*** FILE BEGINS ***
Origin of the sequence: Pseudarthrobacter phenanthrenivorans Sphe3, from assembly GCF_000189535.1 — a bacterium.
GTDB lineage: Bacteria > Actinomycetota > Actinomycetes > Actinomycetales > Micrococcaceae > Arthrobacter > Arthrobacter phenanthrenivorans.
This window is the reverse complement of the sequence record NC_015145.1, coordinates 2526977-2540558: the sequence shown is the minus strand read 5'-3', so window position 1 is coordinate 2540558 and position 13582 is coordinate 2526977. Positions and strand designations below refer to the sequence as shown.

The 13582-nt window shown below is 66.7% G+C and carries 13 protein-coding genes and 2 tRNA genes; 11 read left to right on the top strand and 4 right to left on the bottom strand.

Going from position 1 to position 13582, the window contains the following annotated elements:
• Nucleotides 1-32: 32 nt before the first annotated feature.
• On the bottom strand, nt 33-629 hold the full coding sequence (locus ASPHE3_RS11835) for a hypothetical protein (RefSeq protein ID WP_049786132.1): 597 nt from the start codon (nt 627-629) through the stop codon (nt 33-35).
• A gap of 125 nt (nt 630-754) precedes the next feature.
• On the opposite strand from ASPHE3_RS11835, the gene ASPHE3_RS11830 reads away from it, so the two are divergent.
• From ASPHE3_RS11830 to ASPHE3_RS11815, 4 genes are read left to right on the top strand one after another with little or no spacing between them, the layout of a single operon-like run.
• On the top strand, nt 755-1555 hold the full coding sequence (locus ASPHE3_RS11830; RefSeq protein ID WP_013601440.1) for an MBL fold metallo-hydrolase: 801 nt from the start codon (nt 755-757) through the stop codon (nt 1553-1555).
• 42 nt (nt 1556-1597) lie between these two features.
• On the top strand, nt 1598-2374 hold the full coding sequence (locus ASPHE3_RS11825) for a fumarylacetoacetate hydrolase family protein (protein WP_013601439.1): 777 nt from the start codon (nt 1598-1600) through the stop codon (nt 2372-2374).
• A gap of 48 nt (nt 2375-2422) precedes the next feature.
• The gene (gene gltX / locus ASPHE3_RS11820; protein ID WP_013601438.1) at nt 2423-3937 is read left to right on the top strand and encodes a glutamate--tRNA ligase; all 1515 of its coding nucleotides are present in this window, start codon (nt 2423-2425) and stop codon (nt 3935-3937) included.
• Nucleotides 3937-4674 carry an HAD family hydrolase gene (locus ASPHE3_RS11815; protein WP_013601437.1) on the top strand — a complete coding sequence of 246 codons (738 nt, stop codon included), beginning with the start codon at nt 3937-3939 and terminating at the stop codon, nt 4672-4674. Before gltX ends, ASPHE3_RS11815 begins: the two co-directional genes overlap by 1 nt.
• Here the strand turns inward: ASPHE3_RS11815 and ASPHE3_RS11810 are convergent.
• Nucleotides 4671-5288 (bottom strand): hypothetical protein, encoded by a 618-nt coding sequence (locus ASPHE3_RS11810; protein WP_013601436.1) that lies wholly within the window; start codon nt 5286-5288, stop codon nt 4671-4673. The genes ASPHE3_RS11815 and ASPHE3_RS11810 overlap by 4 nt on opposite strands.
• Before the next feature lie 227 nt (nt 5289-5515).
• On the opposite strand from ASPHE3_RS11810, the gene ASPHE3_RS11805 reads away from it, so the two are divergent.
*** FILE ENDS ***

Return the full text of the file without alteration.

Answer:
Origin of the sequence: Pseudarthrobacter phenanthrenivorans Sphe3, from assembly GCF_000189535.1 — a bacterium.
GTDB lineage: Bacteria > Actinomycetota > Actinomycetes > Actinomycetales > Micrococcaceae > Arthrobacter > Arthrobacter phenanthrenivorans.
This window is the reverse complement of the sequence record NC_015145.1, coordinates 2526977-2540558: the sequence shown is the minus strand read 5'-3', so window position 1 is coordinate 2540558 and position 13582 is coordinate 2526977. Positions and strand designations below refer to the sequence as shown.

The 13582-nt window shown below is 66.7% G+C and carries 13 protein-coding genes and 2 tRNA genes; 11 read left to right on the top strand and 4 right to left on the bottom strand.

Going from position 1 to position 13582, the window contains the following annotated elements:
• Nucleotides 1-32: 32 nt before the first annotated feature.
• On the bottom strand, nt 33-629 hold the full coding sequence (locus ASPHE3_RS11835) for a hypothetical protein (RefSeq protein ID WP_049786132.1): 597 nt from the start codon (nt 627-629) through the stop codon (nt 33-35).
• A gap of 125 nt (nt 630-754) precedes the next feature.
• On the opposite strand from ASPHE3_RS11835, the gene ASPHE3_RS11830 reads away from it, so the two are divergent.
• From ASPHE3_RS11830 to ASPHE3_RS11815, 4 genes are read left to right on the top strand one after another with little or no spacing between them, the layout of a single operon-like run.
• On the top strand, nt 755-1555 hold the full coding sequence (locus ASPHE3_RS11830; RefSeq protein ID WP_013601440.1) for an MBL fold metallo-hydrolase: 801 nt from the start codon (nt 755-757) through the stop codon (nt 1553-1555).
• 42 nt (nt 1556-1597) lie between these two features.
• On the top strand, nt 1598-2374 hold the full coding sequence (locus ASPHE3_RS11825) for a fumarylacetoacetate hydrolase family protein (protein WP_013601439.1): 777 nt from the start codon (nt 1598-1600) through the stop codon (nt 2372-2374).
• A gap of 48 nt (nt 2375-2422) precedes the next feature.
• The gene (gene gltX / locus ASPHE3_RS11820; protein ID WP_013601438.1) at nt 2423-3937 is read left to right on the top strand and encodes a glutamate--tRNA ligase; all 1515 of its coding nucleotides are present in this window, start codon (nt 2423-2425) and stop codon (nt 3935-3937) included.
• Nucleotides 3937-4674 carry an HAD family hydrolase gene (locus ASPHE3_RS11815; protein WP_013601437.1) on the top strand — a complete coding sequence of 246 codons (738 nt, stop codon included), beginning with the start codon at nt 3937-3939 and terminating at the stop codon, nt 4672-4674. Before gltX ends, ASPHE3_RS11815 begins: the two co-directional genes overlap by 1 nt.
• Here the strand turns inward: ASPHE3_RS11815 and ASPHE3_RS11810 are convergent.
• Nucleotides 4671-5288 (bottom strand): hypothetical protein, encoded by a 618-nt coding sequence (locus ASPHE3_RS11810; protein WP_013601436.1) that lies wholly within the window; start codon nt 5286-5288, stop codon nt 4671-4673. The genes ASPHE3_RS11815 and ASPHE3_RS11810 overlap by 4 nt on opposite strands.
• Before the next feature lie 227 nt (nt 5289-5515).
• On the opposite strand from ASPHE3_RS11810, the gene ASPHE3_RS11805 reads away from it, so the two are divergent.